Whether you’re sick or sad or just need a hug from your food, this chicken soba soup recipe brings all the good vibes. This post will teach you all about shichimi togarashi and how to use it in this comforting soup recipe.
You can serve with or without noodles, or you can add soup vegetables to the broth–like potatoes, sliced shiitake mushrooms, or carrots–to make it a one-pot wonder. The broth is the star, so whatever you serve it with will be delicious.
What is shichimi togarashi?
I wrote about shichimi togarashi in a post before about my favorite garnishes, but I’ll give you the low-down on this extra special Japanese spice blend in this post as well.
Shichimi tōgarashi, sometimes called shichimi, is a spice condiment originating in Japan. The word Shichimi translates to seven flavors and tōgarashi translates to chili pepper. In short, it is a spicy pepper blend that has seven flavors that all work harmoniously. If you pick up a bottle of shichimi, it will contain these key ingredients: chili flakes, sesame seeds, and seaweed (nori). As for the remaining ingredients, that depends on the producer. The base of chili flakes, sesame, and seaweed creates a spicy, nutty, umami blend unlike any other spice blend you will ever try.
Although the recipe will change slightly from brand to brand, the seven ingredients are generally as follows:
- Chili flakes
- Sesame seeds
- Orange peel
- Poppy seeds
- Hemp seeds
- Sansho (Japanese pepper)
Though, there are some variations of this base recipe depending on the manufacturer. For instance, S&B, one of two major Japanese food producers, uses ginger instead of hemp seeds. S&B also omits poppy seeds and counts black and white sesame seeds as two ingredients. The cardinal rule of shichimi is that it must be precisely seven ingredients.
When was shichimi togarashi invented?
Shichimi dates back to the 17th century and was produced by herb dealers in Edo, now known as Tokyo. The inventor was an herbalist at Yagenbori Herb Shop, located in the Higashi-Nihonbashi district of Tokyo. The mixture was sold in pharmacies because of its medicinal value and was sometimes referred to as Yagenbori as a tribute to the inventor. It soon soared in popularity and was sold at festivals and grew to become a staple in Japanese cuisine. Like salt and pepper in the West, it can be found on many Japanese kitchen tables.
There are still shops operating from the 17th and 18th centuries in Japan where you can buy the very same recipe that was originally sold to pharmacies. The Yagenbori shop is located in Asakusa, where you can buy the original, moderately spicy blend. This blend contains grilled dried pepper and Satsuma orange peel. The blend is sold in a variety of wooden containers, a take (tube), taru (barrel), or hyotan (gourd-shaped). You can also buy shichimi from Shichimiya Honpo or Yawataya Isogoro.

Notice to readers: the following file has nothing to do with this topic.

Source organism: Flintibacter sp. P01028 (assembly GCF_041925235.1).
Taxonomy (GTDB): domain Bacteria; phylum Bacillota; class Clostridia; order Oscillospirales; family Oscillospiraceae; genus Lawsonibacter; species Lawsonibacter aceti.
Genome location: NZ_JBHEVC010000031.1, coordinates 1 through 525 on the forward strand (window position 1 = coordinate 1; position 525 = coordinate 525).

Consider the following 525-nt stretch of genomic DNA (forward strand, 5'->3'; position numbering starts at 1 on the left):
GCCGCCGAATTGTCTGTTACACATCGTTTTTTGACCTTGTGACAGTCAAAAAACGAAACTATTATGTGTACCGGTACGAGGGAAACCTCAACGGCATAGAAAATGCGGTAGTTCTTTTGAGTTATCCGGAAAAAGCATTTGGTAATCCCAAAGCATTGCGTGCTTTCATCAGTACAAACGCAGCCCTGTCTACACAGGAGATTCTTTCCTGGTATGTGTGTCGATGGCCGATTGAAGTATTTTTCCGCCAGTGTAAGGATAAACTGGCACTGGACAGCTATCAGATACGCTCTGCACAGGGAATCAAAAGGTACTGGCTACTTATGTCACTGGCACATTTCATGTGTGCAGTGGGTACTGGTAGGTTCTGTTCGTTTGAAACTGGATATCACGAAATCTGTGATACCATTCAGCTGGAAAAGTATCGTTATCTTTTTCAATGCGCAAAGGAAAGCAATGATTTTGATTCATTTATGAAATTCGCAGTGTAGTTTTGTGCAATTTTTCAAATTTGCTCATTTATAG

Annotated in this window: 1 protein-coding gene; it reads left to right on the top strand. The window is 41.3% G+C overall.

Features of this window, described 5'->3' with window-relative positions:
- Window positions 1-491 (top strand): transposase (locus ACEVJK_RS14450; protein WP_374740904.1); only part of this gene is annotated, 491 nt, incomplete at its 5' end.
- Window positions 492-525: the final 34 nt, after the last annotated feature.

This combination of fiery, nutty, and slightly numbing is somehow still a little sweet with just a kick of umami, thanks to the orange and nori. Sprinkle this on top of your noodle bowls or on grilled yakitori. But really, throw this condiment on almost anything, and it will bring a delicious flavor and beautiful color to your dish. Try it on poached eggs or avocado toast, or sprinkle it on top of freshly sliced radishes as a crunchy side dish. Mix it with mayonnaise and a little lemon juice, and drizzle it on grilled corn. In the case of this recipe, shichimi togarashi acts as the flavor base for a super (or should I say, “souper”) comforting chicken broth.
How to make this chicken soba soup recipe:
Shichimi togarashi is the main flavor of this soup, but it pairs so well with the rich, flavorful homemade broth.
Start by simmering a whole chicken until it’s almost falling off the bone. Strain–if you like–and then shred the bird. From there, simply season the broth with lots of shichimi togarashi and a little chili oil if you like. Add the cooked chicken back in and let it simmer for a while. Once the broth finishes simmering, simply ladle over cooked soba noodles. You could also use udon or ramen if you prefer.
It’s a simple soup, but not lacking in flavor, which makes it a perfect recovery-from-anything kind of meal.
Chicken Soba Soup
- Large pot
- Fine mesh sieve
- 4 pound chicken, giblets reserved for another use
- 1 onion, peeled and sliced
- 1 jalapeño, halved
- 1–2 tablespoons shichimi togarashi
- 1–2 teaspoons chili oil or sesame oil, optional (you can use a little of both if you like)
- 3 scallions, white parts minced and green parts sliced on a bias; keep the green and white parts separate
- 9.5- ounces soba noodles
Boil the chicken:
- Place the chicken in a pot and cover with water. Season liberally with salt and add the sliced onion and halved jalapeño. Bring to a boil and then reduce heat and simmer for at least an hour. Skim off any foam as it floats to the surface.
Shred the chicken:
- Remove chicken from the broth and debone it once it’s cool enough to handle. Shred the chicken meat and reserve the carcass for another use.
Strain the broth:
- Pour the broth through a sieve into a large bowl. Wipe out the pot and return the broth to the pot. Taste and season.
Finish the broth:
- Return the broth back to a boil and add the shredded chicken, shichimi togarashi, and chili or sesame oil. Add the minced white parts of the scallions. Simmer for an additional 30 minutes until the broth is dark and rich. Taste and add more salt or shichimi togarashi, if needed.
Cook the noodles:
- As the broth finishes cooking, bring a pot of water to a boil. Cook the soba according to package instructions. Drain, rinse, and divide between bowls.
- Ladle the chicken and broth over the cooked soba and garnish with the sliced green parts of the scallions. Enjoy!